In the film, you can find products that are both exclusively crafted items and mass-produced wares, with careful design being a common factor to both. In either instance, the specific purpose of the product is accentuated by a sleek form and a bespoke, aggressively modern elegance to signify luxury, wealth and sophistication. This attention to detail stands out in both the book at the film and represents the protagonists’ desire to live beautifully, in the moment.
Now that we’ve mentioned some of the basic tenets of Art Deco design, let’s discuss how to design your Gatsby House with Art Deco interiors. Pattern and colour are first on our list.
First things first: choose striking patterns. It is perfectly possible to create harmonious interior design with a variety of patterns, and you can either incorporate pattern liberally throughout each room with wallpaper or paint designs to put together a more diverse palette.
Similarly, you could relegate the patterns and motifs to a smaller, more designated area for a more minimalist look. Glossy surfaces can then be accentuated further using patterned cushions and a geometric trim on certain furnishing pieces – on a mirrored coffee table for instance.
Consistent geometric patterns with sharp angular points, parallel lines and marked symmetry are all hallmarks of this transformational design movement.
The Art Deco colour palette is as striking as it is bold, with contrasting deep and bright hues of yellows, reds, blues, greens, and pinks, all of which combine beautifully with silver, black and chrome to create that distinctive look.
However, if bright tones aren’t your cup of tea, you can still achieve this type of decor with a softer palette, using creams and beiges in living rooms, dining rooms, and bedrooms. The key word here is contrast: these soft subtle colours must bring to the present-day a touch of old-school, traditional glamour, contrasting with the beautifully polished wood and lacquered furniture, which was common in that period. As part of this contrast, don’t be afraid to use tones like maple, silver, brass, ebony or ivory, as these colours are the epitome of Art Deco.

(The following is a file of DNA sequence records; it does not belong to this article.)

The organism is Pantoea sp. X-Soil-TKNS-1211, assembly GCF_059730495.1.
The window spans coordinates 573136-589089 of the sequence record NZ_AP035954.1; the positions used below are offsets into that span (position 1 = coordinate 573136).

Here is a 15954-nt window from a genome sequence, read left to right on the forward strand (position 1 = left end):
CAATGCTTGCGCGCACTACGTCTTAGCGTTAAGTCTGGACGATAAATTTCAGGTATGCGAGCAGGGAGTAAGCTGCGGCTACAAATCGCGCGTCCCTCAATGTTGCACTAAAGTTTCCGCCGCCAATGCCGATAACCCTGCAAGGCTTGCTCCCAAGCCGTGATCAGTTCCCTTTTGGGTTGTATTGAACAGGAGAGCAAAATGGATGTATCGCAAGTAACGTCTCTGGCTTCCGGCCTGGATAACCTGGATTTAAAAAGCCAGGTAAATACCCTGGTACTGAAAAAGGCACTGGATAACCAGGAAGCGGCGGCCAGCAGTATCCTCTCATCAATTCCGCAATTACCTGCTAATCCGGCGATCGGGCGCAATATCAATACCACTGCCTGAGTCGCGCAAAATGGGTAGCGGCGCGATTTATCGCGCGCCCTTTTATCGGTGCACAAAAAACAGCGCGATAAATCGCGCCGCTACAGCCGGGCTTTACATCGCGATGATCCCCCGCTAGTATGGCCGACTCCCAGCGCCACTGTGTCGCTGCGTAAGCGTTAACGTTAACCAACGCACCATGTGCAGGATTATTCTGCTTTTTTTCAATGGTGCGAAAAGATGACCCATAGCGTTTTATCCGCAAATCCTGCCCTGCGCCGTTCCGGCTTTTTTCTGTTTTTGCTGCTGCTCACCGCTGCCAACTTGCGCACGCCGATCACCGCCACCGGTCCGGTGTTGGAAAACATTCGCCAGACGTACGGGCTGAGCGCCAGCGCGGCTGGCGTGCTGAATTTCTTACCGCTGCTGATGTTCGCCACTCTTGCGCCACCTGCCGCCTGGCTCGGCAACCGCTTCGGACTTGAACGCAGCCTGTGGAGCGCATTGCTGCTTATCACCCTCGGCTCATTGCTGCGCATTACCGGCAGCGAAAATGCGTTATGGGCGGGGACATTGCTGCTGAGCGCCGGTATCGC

It’s worth noting that the generous use of expensive metals, such as gold and stainless steel reflected the improved wealth of the period, which allowed many new industries to create Art Deco-inspired products.
As you can see from the picture above, Art Deco furnishings generally includes pieces with firm angular lines and rounded upholstered chairs, which are both comfortable and aesthetically appealing. The fine fabrics add to the sumptuous feel, enriched with striking blocks of colour and smooth geometric fabric patterns.
The key to choosing Art Deco furniture to look for pieces that are opulent, comfortable and pleasing to the eye. The carefully stylised lines of 1920s and 1930s technology such as aeroplanes, cars, ocean liners, and skyscrapers are often included along with geometricised natural shapes, such as seashells, flowers and sunsets. These are all key motifs that you should be keeping your eye out for when choosing your furniture.
This one is simple — use mirrors, lots of mirrors! Whether they’re geometric or not. And wherever possible, use shiny silver or chrome frames to complement the mirrored/chrome touches of your furniture. The multiple reflections and ambiguity of mirrors, together with fine-tuned lighting, are an essential part of Art Deco interior design schemes.
As you can see in the images throughout this article, subtle, appropriate lighting in combination with the mirrors is often used to accentuate Art Deco furnishings. Typical of the style are decorative wall lights, stylised table lamps or figurines holding lamps high above their heads, while zig-zag and geometric forms are used for ceiling fixtures.